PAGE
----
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Pentium 4 high risk strategy for Intel

The thrashing of the Pentium 4?

Many of our lovely readers have drawn our attention to this piece at, a lengthy diatribe about the Pentium 4 written by one Darek Mihocka.

Essentially, it looks at the Pentium 4 and its architecture in quite some detail and you can read for yourself what Citizen Mihocka has to say, although it's possible to gauge the general tenor of the piece from its opening paragraph which reads: "According to Gateway's web site, the Pentium 4 is 'the most powerful processor available for your PC'. Unfortunately for most computer users, it's simply not true."

As we reported over the last two weeks, Intel will be pushing the Pentium 4 with all its might in the opening year of the third millennium, employing, let there be no doubt about it, a barrage of marketing techniques which it hopes will make the chip the Numero Uno x86 processor, irrespective of any blemishes it has.

We've already detailed some of these marketing strategies, which include quick drops in pricing, a swift ramp of higher clock speed P4s, kissin' and a cuddlin' its PC customers, and ensuring there's enough of them thar Rambus RIMMs at low enough prices to make systems affordable.

Is this a high risk strategy for Intel?

The Scary Sandmen are, believe you us, quite prepared to take risks, knowing that if the gamble comes off, the gravy train will keep on rolling, the boss-men and the shareholders will get their bonanzas, and the capital expenditure and R&D can keep on cranking.

These semiconductor folk, with few if any exceptions, whether they be from Intel or AMD, are aggressive, single-minded and driven individuals who don't have laid-back Redmond or Cupertino airs and graces.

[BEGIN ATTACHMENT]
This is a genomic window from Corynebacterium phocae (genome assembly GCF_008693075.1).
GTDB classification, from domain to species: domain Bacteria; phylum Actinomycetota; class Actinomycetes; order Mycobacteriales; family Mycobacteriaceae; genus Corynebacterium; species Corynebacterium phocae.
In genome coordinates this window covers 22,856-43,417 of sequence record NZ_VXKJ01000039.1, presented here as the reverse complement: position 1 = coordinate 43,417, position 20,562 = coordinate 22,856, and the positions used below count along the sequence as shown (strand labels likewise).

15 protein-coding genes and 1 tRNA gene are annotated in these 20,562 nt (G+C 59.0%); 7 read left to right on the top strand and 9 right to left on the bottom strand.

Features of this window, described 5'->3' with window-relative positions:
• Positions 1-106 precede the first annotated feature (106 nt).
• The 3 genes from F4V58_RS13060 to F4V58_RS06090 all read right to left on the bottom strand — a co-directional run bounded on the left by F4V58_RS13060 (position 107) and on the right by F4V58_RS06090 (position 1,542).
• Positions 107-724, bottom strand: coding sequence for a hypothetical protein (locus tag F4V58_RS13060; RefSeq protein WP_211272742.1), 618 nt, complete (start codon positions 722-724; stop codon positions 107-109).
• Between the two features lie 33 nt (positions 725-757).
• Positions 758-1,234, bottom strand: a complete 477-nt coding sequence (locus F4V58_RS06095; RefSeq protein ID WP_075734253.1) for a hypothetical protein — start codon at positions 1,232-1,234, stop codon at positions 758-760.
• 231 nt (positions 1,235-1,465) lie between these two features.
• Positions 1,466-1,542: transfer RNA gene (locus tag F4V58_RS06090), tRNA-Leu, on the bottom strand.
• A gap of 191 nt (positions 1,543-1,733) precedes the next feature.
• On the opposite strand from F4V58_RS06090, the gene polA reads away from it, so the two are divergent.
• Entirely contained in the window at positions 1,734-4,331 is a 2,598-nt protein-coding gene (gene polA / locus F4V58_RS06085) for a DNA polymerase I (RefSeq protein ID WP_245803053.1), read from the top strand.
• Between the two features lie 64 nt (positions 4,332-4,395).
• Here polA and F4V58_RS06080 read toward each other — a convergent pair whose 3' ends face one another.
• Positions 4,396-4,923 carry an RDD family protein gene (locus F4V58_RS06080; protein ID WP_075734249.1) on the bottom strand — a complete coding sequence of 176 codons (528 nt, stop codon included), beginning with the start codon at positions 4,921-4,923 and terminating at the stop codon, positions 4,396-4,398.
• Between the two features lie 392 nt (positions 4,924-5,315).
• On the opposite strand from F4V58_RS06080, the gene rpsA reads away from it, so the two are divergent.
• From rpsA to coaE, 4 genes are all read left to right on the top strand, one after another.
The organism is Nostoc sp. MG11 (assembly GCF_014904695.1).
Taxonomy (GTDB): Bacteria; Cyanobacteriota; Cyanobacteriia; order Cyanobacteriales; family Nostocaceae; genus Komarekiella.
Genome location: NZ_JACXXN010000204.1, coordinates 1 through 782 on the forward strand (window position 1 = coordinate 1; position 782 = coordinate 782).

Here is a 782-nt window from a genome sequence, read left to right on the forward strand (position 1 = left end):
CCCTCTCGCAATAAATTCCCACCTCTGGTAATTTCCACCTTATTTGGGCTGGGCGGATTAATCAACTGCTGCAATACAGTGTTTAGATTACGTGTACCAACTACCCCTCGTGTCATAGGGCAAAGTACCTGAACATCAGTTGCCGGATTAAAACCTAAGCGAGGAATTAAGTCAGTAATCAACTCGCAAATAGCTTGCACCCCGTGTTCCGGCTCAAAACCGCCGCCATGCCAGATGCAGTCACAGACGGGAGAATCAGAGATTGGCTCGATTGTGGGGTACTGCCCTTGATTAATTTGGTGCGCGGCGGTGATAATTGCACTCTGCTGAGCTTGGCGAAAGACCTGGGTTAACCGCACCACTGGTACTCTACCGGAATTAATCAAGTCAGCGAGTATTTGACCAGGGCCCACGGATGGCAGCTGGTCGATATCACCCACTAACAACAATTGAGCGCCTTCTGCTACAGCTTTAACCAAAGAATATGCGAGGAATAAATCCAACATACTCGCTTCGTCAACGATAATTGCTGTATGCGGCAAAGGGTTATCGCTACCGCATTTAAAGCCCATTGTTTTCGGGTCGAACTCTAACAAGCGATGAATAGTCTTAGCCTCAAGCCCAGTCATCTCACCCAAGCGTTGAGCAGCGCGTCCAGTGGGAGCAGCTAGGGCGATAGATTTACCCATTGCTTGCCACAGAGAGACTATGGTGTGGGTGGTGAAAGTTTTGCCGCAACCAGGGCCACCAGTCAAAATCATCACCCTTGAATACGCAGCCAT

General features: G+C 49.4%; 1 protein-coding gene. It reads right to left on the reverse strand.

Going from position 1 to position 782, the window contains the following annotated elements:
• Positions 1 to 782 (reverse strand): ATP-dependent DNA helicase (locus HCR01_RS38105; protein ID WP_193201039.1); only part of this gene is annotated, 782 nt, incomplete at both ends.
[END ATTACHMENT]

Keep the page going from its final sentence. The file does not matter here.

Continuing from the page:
We have lost count of the number of projects Intel, over its history, has introduced and quietly canned, often at fantastic expense. Some, like Mr. i960, and more recently Master 710, never really made it. Others, like pulling the rug from under 3Com's feet by capturing the network interface card (NIC) market by stealth, have been super soaraway successes making a lorra lolly for Santa Clara. The failures are airbrushed from history or consigned with their owners to Intel cubicles in its Griffin Island, Banff or Irkutsk outposts.

A pullet in the pen is worth a hundred in the fen

Citizen Mihocka writes, quite rightly, that the features of the Pentium 4 platform require software to be optimised for it to sing like a thrush rather than quack like a duck. He also makes the perfectly valid point that no amount of rewriting will make most of the software the world+dog currently uses run faster on the P4 than it currently runs on the Pentium III or on the AMD Athlon.

Many software compilers such as Microsoft's Visual C++ 6.0, he adds, still aren't optimised even for the Pentium III platform, so god alone knows when compilers will hook into Intel's Screaming Sindy II and take advantage of the NetBust architecture.

He concludes that what he describes as "marketing scumbags" have pushed out innovators at Intel, and urges the world+dog to boycott Intel.

We know some of these "marketing scumbags" at Intel and we think that they're actually very bright people who (a) managed to bamboozle the entire universe with the Intel Inside campaign, (b) have successfully launched a number of PR initiatives judging from much of the press coverage Chipzilla gets, (c) know how to do the same with the financial investor suits in Wall Street and (d) have even, at times, argued against wilder counsels at Chipzilla who wanted to sue the hell out of the ratpack, The Register and anyone who even dares to suggest Intel had screwed up.